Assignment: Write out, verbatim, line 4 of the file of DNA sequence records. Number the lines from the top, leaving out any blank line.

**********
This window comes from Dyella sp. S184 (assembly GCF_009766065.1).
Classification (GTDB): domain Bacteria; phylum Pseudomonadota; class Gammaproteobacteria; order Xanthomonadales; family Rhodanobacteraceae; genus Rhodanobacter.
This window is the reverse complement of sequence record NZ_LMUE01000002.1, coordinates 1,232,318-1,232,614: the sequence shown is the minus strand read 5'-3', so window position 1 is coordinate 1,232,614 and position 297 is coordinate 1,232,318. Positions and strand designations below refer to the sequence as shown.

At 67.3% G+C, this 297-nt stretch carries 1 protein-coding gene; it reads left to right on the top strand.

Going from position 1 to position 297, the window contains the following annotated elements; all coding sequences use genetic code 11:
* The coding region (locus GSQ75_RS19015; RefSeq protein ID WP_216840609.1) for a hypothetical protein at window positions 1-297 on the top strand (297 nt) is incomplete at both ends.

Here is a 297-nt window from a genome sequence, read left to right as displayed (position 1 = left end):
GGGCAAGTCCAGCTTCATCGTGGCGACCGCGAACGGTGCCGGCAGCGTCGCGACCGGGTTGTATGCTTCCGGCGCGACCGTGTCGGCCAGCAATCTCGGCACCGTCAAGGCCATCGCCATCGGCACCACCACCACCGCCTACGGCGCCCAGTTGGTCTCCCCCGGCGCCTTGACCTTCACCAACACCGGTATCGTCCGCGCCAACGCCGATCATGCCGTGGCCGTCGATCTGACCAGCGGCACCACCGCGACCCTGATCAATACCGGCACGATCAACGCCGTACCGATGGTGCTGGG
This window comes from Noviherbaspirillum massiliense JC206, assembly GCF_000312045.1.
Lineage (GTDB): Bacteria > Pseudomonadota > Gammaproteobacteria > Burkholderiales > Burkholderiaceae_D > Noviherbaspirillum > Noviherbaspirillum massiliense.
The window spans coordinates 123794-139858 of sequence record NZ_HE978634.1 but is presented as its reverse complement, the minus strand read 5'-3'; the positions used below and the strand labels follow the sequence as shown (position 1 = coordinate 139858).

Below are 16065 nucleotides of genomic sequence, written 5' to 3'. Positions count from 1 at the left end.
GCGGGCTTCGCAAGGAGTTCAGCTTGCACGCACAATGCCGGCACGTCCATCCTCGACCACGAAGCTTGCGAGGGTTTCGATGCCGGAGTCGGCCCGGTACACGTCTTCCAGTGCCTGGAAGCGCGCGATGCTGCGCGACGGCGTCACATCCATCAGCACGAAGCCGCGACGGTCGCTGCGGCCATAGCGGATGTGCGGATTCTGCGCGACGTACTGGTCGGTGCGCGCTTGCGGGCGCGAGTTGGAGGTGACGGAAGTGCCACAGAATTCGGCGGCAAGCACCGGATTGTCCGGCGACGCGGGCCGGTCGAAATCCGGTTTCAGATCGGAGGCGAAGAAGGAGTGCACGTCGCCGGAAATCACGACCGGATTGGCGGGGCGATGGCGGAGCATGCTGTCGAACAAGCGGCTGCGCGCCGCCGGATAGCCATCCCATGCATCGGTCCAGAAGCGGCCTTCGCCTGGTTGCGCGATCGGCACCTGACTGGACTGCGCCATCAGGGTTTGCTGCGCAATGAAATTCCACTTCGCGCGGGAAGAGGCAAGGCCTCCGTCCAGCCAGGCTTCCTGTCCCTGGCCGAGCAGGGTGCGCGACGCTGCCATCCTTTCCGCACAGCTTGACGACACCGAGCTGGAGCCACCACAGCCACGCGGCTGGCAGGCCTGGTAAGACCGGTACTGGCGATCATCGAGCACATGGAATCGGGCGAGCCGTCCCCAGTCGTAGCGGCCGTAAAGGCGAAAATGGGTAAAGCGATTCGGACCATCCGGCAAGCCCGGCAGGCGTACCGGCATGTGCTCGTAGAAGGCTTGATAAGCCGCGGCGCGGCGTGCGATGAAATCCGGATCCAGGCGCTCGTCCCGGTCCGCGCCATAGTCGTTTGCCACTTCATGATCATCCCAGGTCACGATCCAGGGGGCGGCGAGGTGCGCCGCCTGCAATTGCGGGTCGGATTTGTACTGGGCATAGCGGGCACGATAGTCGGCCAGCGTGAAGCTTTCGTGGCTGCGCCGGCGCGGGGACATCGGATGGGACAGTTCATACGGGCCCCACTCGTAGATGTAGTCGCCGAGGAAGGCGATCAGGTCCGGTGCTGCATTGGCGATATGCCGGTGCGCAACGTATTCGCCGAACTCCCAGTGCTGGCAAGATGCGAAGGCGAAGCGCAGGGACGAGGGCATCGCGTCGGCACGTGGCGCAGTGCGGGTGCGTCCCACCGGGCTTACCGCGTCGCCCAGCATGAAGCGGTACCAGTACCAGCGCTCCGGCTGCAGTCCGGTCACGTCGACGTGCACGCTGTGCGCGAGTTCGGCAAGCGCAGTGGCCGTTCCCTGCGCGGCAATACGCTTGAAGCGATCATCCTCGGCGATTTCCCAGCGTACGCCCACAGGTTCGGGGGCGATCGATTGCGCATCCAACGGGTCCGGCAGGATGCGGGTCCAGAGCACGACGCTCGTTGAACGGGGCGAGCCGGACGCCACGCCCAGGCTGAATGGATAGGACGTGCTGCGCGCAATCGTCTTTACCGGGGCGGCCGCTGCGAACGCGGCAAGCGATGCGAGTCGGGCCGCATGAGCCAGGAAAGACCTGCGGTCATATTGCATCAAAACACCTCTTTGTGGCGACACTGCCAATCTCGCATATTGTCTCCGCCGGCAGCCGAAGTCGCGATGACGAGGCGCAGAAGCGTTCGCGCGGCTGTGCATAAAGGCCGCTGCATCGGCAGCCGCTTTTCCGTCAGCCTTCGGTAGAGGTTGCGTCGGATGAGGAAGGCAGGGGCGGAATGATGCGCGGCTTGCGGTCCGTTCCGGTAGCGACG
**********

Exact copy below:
At 67.3% G+C, this 297-nt stretch carries 1 protein-coding gene; it reads left to right on the top strand.